SMB Switching options - cheaper vs more expensive switches


I had a client ask me why I recommended HP Procurve switches (pricey) versus cheaper Netgear type switches.  I threw out the usual, warranty, command line, stacking speed agruments but that didn't really enlighten them.  I did a couple quick searches for comparisons but really didn't result in anything.  So my question is what is the real difference?  Horsepower?  Speed? OS coding?  Reliability?  I don't necessarily know so really just looking for some suggestions.  It could be any solution.

For discussion, our networks are usually 50-150 ports.
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You get what you pay .

This switch really stands up when a mix of  lower speed adapters used. Cheaper NetGear switches frequently run the  entire network at the speed of the slowest adapter. HP procurve makes sure that any two computers communicate at the maximum speed possible.

So unless client is not concerned about their network speed they will choose HP.

So button line :

Big advantage to this switch is the ability to accommodate gigabit connections at full gigabit speeds.
Daniel HelgenbergerCommented:
SMB's all want to expand, and you will sooner or later need these Netgear Switches gone for reasons below. Also, a backbone switch is one of most important things in a network. You do not want it to fail or be a bottleneck. Money spent here have a good ROI:

The topmost imported thinks about sitch performance is their backplane bandwidth, the FIFO latency and the throughput / forward rates.
If you compare for example the HP PC 2910al (one of the most competing products of HP I think as long as you do not need a modular system) and the top line Netgear GS752TXS, you will find not much diffence there; they even cost almost the same. You get what you pay for.

But, there are a lot of security features, a bigger ARP table and last but not least - I have yet to see a Netgear switch with a CLI. This makes no difference if you have only one or two. But, see above - you will most often by more switches in the future. And there you hit the wall with netgear; you cannot stack GS752TXS with bigger (modular) systems since it is already the top of the line.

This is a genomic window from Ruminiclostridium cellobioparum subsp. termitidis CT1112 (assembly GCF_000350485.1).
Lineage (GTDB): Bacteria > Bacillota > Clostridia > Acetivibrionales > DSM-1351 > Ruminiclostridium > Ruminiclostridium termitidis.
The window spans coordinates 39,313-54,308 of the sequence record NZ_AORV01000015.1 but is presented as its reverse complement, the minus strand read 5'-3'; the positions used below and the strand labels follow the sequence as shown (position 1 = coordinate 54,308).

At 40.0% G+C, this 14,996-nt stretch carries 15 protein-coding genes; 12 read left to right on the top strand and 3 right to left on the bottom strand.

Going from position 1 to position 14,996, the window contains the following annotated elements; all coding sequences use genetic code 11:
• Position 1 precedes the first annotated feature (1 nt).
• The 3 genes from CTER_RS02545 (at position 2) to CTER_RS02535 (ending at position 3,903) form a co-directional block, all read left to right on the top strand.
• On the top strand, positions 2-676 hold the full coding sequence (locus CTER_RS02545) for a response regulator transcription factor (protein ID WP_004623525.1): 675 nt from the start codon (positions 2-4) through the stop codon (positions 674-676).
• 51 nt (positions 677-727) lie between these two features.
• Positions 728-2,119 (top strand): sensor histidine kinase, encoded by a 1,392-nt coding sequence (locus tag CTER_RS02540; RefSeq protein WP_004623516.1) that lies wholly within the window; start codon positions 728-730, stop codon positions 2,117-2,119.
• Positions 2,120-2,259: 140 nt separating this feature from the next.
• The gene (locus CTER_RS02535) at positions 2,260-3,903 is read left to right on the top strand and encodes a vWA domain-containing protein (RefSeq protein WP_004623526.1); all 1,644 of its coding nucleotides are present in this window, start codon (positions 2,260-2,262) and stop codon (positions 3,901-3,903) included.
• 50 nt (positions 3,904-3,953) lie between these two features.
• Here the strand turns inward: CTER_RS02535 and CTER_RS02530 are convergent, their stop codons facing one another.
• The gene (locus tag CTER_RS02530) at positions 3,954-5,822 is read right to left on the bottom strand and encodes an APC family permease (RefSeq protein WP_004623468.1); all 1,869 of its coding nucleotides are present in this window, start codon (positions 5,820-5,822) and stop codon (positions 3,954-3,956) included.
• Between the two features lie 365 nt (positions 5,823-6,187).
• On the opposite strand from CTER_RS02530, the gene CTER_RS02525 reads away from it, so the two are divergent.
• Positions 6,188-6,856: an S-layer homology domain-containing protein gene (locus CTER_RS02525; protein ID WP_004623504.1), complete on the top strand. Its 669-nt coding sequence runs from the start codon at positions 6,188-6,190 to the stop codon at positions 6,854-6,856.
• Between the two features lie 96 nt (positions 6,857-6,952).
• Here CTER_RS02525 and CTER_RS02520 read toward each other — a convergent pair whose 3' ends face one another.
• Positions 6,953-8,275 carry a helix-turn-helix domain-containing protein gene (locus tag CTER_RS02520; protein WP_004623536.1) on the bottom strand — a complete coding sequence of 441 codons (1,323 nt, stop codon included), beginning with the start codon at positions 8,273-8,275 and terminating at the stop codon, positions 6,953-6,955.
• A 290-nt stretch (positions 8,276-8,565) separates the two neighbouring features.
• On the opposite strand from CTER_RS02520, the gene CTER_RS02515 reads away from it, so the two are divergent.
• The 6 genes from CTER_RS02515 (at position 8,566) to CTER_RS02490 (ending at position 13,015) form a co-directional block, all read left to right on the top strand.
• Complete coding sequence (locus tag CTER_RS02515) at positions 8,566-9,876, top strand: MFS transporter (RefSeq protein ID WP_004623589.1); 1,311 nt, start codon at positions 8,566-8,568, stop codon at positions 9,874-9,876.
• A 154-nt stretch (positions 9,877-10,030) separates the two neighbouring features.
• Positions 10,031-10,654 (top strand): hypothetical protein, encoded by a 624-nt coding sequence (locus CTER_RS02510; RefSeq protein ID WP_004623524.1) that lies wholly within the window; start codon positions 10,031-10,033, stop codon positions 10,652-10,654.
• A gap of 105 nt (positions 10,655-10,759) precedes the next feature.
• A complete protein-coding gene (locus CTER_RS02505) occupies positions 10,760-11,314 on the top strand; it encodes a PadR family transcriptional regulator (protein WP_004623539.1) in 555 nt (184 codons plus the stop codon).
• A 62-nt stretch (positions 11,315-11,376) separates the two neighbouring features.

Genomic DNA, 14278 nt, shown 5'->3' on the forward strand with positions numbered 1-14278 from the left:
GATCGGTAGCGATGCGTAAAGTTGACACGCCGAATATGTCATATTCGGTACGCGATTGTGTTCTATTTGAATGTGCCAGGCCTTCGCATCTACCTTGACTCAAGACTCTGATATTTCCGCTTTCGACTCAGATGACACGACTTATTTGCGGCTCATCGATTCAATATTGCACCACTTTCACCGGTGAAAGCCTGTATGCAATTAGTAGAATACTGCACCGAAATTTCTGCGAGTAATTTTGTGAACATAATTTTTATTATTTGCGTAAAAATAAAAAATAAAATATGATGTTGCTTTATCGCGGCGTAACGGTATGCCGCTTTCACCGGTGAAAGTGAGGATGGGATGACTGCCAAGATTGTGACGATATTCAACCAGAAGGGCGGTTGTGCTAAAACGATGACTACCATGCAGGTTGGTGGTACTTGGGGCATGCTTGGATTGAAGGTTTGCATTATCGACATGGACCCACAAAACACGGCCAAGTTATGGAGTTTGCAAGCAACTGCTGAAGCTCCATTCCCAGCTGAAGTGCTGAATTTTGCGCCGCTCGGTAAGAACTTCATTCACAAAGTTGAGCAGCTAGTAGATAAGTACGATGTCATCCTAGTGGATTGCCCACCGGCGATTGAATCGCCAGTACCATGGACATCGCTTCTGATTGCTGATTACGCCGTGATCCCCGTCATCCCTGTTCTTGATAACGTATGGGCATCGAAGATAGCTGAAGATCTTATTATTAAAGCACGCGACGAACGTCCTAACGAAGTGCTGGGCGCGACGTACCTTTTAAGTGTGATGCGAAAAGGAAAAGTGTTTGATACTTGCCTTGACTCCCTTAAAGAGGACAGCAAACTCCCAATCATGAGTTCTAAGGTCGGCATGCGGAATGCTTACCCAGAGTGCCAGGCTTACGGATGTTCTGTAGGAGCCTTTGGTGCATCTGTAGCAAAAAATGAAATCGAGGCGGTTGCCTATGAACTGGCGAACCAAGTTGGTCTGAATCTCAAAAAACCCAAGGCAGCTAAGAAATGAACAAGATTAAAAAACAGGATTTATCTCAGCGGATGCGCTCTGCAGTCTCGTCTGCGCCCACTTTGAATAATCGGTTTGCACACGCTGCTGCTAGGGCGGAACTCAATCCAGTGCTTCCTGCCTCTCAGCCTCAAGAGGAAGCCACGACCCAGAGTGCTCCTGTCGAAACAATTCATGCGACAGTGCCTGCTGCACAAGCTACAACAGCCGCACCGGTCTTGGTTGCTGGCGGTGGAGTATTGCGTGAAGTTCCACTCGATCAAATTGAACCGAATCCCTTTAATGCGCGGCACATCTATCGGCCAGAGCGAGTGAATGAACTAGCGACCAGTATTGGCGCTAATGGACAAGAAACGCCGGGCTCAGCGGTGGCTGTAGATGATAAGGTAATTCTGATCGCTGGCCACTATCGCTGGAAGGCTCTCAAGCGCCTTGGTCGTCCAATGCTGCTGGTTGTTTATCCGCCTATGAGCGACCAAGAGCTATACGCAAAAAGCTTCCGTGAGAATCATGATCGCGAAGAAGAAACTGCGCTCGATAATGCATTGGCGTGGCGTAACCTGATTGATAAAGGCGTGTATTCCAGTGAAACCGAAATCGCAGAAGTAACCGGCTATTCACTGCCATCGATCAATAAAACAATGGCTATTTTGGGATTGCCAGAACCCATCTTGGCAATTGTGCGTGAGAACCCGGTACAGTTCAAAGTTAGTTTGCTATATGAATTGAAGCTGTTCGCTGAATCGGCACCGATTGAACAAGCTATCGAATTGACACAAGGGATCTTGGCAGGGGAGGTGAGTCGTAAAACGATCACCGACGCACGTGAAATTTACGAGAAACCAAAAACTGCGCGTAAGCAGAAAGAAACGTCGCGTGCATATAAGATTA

Here's another argument to make - Diagnostics. A Netgear's diagnostics is extremely limited. The easy response to a lot of problems is to replace hardware and hope for the best. Going with HP/Cisco/Juniper you'll have much better diagnostics and manufacturer support for when issues arise. This argument is difficult to put a value to when a customer has never experienced a business-impacting issue that couldn't be troubleshot due to cheap equipment. This isn't all too different from selling insurance... no one wants to pay for it until something happens and you want insurance to pay out.
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ClearBlueTechnologiesAuthor Commented:
Interesting info. So basically if you are small and don't expect to grow, you could get away with it.  If you are larger, expect to grow or want more control over how data passes across your infrastructure you need to more enterprise grade switch?  I get the backplane, CLI, ability to grow within the product line...all valid points.  How do you test or know the lower switches are talking at the lowest speed vs the highest speed?  That is great information I am just curious how I would test that to make sure we are getting the best network speed?
ClearBlueTechnologiesAuthor Commented:
@Rauenpc -  great point!  We are building a lot of SMB Infrastructures now to support full VoIP systems as well and that try to make that point but the problem is that until they have a realtime app on the network they typically don't realize any issues on their network except Up/Down.
Although the diagnostics argument is similar to insurance policies, you could potentially use insurance as a comparison. The following is an unpaid argument by rauenpc... (geek, I know ;)

Business owners get all sorts of insurance policies. They cover the building, the employees, and the business as a whole against things like injuries, damage, and other forms of litigation. Do they expect those bad things to happen? Do they expect a work-related injury to turn into a legal battle for pain and suffering followed by a tornado that knocks over the building? Expect, no... but they recognize this as a possibility and consider the effects on the business.
Nowadays the network is just as important. No network in many businesses equals no business at all. No phones in many businesses equals no business at all. So if these little devices can make or break a business for a period of time, why go as cheap as possible with little to no support? Buying the better switch is somewhat like getting an insurance policy. Do we expect the network to fail? Expect, no... but we should recognize that as a possibility and consider the effects on the business.

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ClearBlueTechnologiesAuthor Commented:
All of the answered added value to the question.  Thanks for all your input!
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